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Stage 3

Frankie's Diary: It’s two for Steels 

                   This report filed July 6, 1999

                   By Frankie Andreu
                   U.S. Postal Service rider

                   It's two for Steels and it looks easier for him each time. Tom won yesterday and today in a massive very fast bunch sprint. In the weeks prior to the Tour I wouldn't have said that Tom would win a stage this year. That is only based on performance. Based on past history and how Tom seems to find a new level of fitness for the Tour I would have guaranteed a stage win. 

                   In the races leading up to the Tour, Tom gets up there every day for the challenge of the sprint, but he's cautious and careful. He knows the risks and he's not ready to take them till he has to.  He didn't kill everyone by lengths and sometimes he couldn't come around the first rider for the win. He must have been waiting for the Tour because now he is a whole different rider, with a support team that any rider would dream for. 

                   All in all it was a very uneventful day. Today was down right boring compared to yesterday where the whole outcome of the race changed. 

                   It was perfect for me. I woke up tired after working for two straight days trying to keep the jersey. Yesterday especially took it out of me.  Today was a rest day for me; well, as much as you can rest in a 195km Tour stage. 

                   A break went early in the stage and Casino had to ride on the front the whole day to protect the jersey for Jaan Kirsipuu. It was nice to change roles with them -- what a difference it is just sitting in compared to riding on the front. The break was caught with about 30 kilometers to go and that was when the race really began.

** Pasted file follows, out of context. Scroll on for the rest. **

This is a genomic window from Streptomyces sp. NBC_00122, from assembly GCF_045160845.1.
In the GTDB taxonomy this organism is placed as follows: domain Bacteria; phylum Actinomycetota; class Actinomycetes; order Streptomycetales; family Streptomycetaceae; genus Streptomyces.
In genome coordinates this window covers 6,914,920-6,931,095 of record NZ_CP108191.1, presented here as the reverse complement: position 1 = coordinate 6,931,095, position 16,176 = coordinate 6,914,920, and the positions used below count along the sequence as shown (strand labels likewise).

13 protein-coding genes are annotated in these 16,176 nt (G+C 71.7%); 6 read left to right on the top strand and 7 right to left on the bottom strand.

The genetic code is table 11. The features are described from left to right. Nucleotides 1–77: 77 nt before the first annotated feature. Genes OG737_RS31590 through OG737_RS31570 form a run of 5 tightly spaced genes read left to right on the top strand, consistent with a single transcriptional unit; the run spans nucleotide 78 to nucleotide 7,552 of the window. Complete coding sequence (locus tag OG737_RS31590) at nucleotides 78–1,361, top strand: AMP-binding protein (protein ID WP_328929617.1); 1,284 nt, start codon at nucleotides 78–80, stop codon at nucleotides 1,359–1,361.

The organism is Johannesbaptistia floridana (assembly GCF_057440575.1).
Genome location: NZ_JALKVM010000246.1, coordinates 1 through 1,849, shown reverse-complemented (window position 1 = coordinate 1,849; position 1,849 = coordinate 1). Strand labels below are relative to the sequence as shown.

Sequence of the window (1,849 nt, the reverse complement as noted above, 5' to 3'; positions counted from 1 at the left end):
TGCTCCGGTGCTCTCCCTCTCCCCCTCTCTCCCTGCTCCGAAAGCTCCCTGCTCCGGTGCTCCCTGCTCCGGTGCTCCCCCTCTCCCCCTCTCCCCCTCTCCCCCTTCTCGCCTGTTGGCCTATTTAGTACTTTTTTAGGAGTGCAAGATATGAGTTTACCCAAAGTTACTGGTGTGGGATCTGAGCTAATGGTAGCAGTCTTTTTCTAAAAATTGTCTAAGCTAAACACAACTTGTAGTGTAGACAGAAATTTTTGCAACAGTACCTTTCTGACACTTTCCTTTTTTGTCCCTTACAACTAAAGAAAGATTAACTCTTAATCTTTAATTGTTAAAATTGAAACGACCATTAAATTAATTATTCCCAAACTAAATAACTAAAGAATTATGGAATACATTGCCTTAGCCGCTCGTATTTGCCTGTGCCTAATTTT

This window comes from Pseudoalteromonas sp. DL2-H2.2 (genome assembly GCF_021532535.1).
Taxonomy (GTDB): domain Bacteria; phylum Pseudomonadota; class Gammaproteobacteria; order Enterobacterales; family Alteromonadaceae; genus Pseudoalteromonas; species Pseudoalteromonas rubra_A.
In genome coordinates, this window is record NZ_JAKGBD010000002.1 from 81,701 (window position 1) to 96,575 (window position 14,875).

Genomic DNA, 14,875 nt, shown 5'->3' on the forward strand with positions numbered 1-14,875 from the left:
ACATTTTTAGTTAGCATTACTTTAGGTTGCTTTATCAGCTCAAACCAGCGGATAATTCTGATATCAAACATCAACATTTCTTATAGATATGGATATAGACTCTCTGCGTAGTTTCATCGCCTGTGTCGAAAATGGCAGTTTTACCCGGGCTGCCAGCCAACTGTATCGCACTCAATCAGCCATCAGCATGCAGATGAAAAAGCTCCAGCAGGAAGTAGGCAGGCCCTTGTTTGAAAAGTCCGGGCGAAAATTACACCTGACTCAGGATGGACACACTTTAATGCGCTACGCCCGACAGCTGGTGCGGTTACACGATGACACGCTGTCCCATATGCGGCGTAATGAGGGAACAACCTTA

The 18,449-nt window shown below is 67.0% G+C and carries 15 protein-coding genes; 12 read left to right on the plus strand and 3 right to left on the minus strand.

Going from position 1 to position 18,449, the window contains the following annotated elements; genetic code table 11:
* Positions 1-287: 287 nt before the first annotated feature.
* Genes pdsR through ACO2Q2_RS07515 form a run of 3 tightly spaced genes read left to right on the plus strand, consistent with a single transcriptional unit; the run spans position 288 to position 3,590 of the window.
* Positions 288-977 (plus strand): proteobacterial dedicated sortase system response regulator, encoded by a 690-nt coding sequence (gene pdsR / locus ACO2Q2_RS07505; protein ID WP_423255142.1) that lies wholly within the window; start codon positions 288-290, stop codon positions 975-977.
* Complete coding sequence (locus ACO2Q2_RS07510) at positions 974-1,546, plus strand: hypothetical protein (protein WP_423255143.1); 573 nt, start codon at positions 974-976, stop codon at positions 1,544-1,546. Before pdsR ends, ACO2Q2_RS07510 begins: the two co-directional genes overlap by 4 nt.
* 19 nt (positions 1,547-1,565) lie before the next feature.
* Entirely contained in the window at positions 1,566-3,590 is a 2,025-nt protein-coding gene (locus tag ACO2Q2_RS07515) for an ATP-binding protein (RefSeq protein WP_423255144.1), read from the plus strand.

Our whole job today was keeping Lance out of the wind and near the front and out of trouble.  Early in the race this job is easy, at the end of the race it becomes downright near impossible.  The sprinters are going crazy, the speed has tripled, and it never feels like you are far enough in the front to stay out of trouble. Making our job a little easier is that Lance is good at holding, and fighting for position. He’s not like some guys whom you have to hold their hand the whole time or they are spat out the back. Lance knows how to battle to stay at the front. 

                   Finally, we changed hotels. The start of the Tour de France has taken us nowhere. It's been like the Tour of Nantes. We have spent one week in the same hotel and haven't left the region after four days of racing. My teammate Pascal Derame is loving it; it's his hometown here. He already is excited for next year because we have two or three stages in the same area, plus we will see the return of the team time trial here next year. 

                   Because of yesterday's crash and the high speeds to the finish, the organizers decided nobody would be eliminated because of finishing outside of the time cut. There were a few groups who, if the time cut rule were enforced, would have been eliminated. Pascal was in one of those groups. As it was there were riders who finished 50 minutes behind and still were allowed to start today. Two riders did not start this morning because of injuries sustained yesterday: Jonathan got stitches in his chin and he hit his head, and Marc Wauters (Rabobank). 

                   We are still leading the team G.C. and everyday we do the team presentation at sign on. So far each of us have collected three Credit Lyonnais lions. Today after the team presentation Christian had to stay on the stage for another award. Our young lad is now leading the classement for young riders. Rik Verbrugghe (Lotto) who was leading didn't make the split yesterday and lost 15 minutes. Christian has a nine second lead over Benoit Salmon (Casino) now. 

                   Each day Franciase des Jeux is desperately trying to set up Jimmy Casper for a win. This young French rider schooled Zabel in Tour of Germany. The team only has eight or 10 days for Jimmy to pull off a win before he stops. He is the youngest rider in the Tour at 21 years of age. 

                   I would think that if you didn't like cycling July would be a nightmare for you, especially here in France. Every day the race is shown for three hours live. Then each night at nine p.m. on Eurosport we can catch a one hour review of the race. They also show another re-cap of the race the next morning. The commentators for English Eurosport are David Duffield and Russell Williams.